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I have a list of tasks. A task is defined by a name, a due date (and time) and a duration.

My TaskManager class handles a std::list<Task> sorted by due date. It has to provide a way to get the tasks due on a specific day.

An example : I have task 1 due on Monday 6 am, task 2 due on Monday 9 am, task 3 due on Tuesday 7 pm. If I pass "Monday" to my method, it should return tasks 1 and 2.

How would you implement that ?

I think a good way (from API point of view) would be to provide a std::list<Task>::iterator pair. So I would have a TaskManager::begin(date) method. Do you think this method should get the iterator by iterating from the start of the list until it finds the first task due on that date, or by getting it from a std::map<date, std::list<Task>::iterator> (but then we have to keep it up-to-date when adding or removing tasks) ?

And then, how could I implement the TaskManager::end(date) method ?

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3 Answers 3

up vote 6 down vote accepted

instead of using a std::list, consider using a std::set or std::map, which can keep the items in a sorted order without additional effort. Then you can find the items due on a particular date using std::set::lower_bound or std::map::lower_bound.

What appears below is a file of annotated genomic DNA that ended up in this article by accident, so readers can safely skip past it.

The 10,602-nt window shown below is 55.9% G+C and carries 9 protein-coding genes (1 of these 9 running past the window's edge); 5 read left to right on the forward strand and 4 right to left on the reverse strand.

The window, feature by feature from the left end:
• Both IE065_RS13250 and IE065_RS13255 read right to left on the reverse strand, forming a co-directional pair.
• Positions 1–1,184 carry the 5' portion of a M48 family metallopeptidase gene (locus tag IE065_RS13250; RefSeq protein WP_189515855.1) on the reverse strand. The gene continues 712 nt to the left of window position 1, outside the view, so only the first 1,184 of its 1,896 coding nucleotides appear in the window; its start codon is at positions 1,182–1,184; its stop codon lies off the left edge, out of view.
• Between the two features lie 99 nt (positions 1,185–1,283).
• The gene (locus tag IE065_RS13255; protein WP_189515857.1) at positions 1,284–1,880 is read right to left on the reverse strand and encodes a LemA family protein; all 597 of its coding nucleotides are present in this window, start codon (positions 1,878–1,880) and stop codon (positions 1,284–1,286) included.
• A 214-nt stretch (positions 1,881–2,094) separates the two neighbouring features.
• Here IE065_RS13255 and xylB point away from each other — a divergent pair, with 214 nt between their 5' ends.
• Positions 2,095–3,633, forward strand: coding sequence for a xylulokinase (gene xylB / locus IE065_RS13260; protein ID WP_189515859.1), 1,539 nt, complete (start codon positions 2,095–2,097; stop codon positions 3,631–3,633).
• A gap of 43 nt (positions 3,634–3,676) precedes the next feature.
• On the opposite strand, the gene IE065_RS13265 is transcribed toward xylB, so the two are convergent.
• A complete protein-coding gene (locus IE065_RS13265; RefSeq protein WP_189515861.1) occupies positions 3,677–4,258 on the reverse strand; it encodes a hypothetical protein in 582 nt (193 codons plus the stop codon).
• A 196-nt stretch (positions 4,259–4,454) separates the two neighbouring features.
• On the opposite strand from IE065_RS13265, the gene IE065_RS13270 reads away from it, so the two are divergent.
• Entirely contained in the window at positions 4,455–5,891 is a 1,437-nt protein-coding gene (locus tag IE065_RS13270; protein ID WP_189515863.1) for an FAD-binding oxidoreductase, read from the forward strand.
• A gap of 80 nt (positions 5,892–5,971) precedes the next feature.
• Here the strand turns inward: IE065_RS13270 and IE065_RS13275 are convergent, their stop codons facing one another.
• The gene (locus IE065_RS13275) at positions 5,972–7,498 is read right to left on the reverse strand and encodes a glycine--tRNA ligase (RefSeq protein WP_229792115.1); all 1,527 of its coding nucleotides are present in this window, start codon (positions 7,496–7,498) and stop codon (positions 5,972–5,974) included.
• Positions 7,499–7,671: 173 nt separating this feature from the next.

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I have to keep the items sorted by hours and minutes, but my method should return the tasks due on a particular day (i.e. I have tasks due tomorrow at 2 pm and 5 pm, and I ask "Hey give me all the tasks due tomorrow" to my class :) ). So I can't use a map<date_time, task> and its find method, or even a multimap<date, Task> and its equal_range method. –  Pikrass Dec 27 '10 at 13:23
    
If they are sorted by date-time, then you can use std::set::lower_bound to find iterators the first entry from today, and the first entry from tomorrow, in O(log n), and iterate over that range for just the entries for that corresponding days. –  SingleNegationElimination Dec 27 '10 at 13:58
    
Yes, that should work. Thank you ! –  Pikrass Dec 27 '10 at 15:41

Finding an item on a sorted sequence can take O(log n), while your method would take O(n).

If to build your collection you've got already sorted items use an std::vector: it will cost O(1) to push any item at the end and you'll be able to use a binary search to locate your item in O(log n).

Otherwise (if you insert items in random order) use a std::map (using your dates as key) or a std::set to both add and search items in O(log n)

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You can use an iterator adaptor. Basically this is an iterator whose constructor takes another iterator as an argument, and whose advance method advances that iterator until it finds a value meeting some condition, then returns that value or some value calculated from it.

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